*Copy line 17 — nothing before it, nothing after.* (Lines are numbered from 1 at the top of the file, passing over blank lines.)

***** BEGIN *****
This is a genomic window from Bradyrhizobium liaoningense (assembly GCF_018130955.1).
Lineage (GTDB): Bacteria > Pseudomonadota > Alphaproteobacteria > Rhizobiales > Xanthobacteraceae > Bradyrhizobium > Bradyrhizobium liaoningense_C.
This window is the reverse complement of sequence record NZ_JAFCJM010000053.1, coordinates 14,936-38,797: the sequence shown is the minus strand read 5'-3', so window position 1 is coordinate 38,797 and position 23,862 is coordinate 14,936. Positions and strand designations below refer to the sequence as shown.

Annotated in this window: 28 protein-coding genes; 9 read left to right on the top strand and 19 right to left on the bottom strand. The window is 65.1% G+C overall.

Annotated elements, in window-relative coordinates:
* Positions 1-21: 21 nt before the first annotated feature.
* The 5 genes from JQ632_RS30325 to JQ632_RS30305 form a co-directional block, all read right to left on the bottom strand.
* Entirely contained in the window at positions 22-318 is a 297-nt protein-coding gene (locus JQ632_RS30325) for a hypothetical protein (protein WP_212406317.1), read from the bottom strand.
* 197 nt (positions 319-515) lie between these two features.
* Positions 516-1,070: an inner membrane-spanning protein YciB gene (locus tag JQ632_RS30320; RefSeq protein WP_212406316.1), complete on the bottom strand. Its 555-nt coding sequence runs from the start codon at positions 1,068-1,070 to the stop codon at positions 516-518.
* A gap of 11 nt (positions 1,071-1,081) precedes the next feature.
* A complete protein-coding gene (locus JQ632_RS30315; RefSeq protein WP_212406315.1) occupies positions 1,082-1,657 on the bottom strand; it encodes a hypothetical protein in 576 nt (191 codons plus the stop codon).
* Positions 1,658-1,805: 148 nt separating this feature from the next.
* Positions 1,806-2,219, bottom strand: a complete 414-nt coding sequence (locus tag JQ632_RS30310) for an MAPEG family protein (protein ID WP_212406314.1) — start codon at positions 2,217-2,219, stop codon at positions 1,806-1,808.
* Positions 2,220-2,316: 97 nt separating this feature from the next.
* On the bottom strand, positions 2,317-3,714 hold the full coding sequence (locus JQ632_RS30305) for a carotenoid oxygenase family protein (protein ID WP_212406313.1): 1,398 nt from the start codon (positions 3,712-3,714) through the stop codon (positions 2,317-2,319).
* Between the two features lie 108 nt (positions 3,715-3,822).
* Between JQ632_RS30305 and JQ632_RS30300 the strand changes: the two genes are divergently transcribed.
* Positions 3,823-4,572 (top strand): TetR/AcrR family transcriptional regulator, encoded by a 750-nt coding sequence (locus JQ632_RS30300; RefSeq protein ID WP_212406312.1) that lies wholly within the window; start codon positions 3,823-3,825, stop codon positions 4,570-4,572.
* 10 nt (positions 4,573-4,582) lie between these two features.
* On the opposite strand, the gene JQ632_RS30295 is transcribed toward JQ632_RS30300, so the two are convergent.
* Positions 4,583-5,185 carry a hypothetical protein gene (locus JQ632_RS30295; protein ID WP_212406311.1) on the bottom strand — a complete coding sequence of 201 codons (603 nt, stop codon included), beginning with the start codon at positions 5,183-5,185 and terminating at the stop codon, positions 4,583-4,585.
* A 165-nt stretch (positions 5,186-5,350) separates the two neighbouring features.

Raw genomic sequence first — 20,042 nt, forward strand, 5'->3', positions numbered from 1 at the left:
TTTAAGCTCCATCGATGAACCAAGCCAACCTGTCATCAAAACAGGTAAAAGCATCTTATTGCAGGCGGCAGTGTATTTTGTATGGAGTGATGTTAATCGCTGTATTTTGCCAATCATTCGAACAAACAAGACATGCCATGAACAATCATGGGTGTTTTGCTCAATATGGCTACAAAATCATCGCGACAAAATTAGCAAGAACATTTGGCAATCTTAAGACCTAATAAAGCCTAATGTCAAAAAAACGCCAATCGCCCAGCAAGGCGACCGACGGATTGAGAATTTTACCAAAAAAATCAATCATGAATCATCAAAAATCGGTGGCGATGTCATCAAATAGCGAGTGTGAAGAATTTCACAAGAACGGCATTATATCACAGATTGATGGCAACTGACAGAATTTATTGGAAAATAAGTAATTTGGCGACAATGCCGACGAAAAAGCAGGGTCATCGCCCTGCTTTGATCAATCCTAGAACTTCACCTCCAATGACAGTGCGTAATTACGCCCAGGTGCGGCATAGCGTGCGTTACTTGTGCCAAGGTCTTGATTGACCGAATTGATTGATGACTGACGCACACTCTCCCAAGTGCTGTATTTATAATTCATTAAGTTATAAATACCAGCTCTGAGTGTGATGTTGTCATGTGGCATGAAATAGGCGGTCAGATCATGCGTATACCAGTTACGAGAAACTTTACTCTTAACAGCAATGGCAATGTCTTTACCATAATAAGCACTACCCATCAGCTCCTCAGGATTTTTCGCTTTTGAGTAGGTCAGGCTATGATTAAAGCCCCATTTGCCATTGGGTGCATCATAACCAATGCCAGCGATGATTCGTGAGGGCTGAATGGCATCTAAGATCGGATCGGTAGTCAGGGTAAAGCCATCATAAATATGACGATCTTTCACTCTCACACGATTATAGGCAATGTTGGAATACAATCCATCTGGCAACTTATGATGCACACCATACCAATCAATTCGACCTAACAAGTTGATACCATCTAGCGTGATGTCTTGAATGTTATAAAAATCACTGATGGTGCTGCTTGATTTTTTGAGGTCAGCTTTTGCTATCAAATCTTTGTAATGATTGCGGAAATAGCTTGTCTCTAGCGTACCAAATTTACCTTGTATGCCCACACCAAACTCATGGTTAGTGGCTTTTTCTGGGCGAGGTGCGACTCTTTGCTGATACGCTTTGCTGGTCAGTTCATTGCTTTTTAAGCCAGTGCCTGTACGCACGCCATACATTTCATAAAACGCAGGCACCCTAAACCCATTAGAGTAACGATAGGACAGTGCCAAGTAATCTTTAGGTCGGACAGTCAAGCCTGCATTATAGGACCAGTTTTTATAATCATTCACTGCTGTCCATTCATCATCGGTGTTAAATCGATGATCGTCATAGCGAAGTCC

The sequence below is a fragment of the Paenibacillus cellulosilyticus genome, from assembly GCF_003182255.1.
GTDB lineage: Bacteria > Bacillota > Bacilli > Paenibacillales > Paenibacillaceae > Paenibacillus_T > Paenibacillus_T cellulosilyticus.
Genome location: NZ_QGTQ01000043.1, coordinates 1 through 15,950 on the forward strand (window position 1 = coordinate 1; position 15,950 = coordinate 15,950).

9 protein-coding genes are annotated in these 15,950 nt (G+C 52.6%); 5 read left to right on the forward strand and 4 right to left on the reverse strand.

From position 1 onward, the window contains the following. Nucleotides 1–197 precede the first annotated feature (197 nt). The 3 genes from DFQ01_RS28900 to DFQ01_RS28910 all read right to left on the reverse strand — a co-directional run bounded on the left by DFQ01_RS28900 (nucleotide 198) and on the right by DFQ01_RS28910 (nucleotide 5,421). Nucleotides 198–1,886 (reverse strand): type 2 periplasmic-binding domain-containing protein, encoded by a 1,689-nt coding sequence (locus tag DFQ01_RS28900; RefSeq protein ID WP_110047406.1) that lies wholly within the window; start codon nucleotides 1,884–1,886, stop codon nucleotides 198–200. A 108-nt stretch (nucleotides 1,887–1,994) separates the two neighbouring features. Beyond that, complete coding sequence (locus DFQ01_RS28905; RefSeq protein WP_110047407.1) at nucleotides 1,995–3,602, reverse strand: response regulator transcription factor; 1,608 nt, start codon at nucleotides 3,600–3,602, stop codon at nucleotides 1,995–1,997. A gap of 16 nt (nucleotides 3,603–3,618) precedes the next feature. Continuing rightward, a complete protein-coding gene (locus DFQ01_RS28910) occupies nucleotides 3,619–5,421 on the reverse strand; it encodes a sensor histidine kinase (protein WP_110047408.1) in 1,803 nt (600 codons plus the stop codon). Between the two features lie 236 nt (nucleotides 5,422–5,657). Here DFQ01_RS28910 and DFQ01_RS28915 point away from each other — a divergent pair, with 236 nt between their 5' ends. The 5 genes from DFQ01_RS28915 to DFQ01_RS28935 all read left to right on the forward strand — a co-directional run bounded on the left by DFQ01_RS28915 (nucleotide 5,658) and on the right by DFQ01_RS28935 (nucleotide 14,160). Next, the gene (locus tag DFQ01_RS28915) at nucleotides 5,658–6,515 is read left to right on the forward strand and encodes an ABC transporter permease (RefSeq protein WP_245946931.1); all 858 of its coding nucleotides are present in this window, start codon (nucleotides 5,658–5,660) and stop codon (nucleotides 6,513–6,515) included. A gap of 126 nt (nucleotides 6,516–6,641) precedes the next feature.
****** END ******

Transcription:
* Between the two features lie 108 nt (positions 3,715-3,822).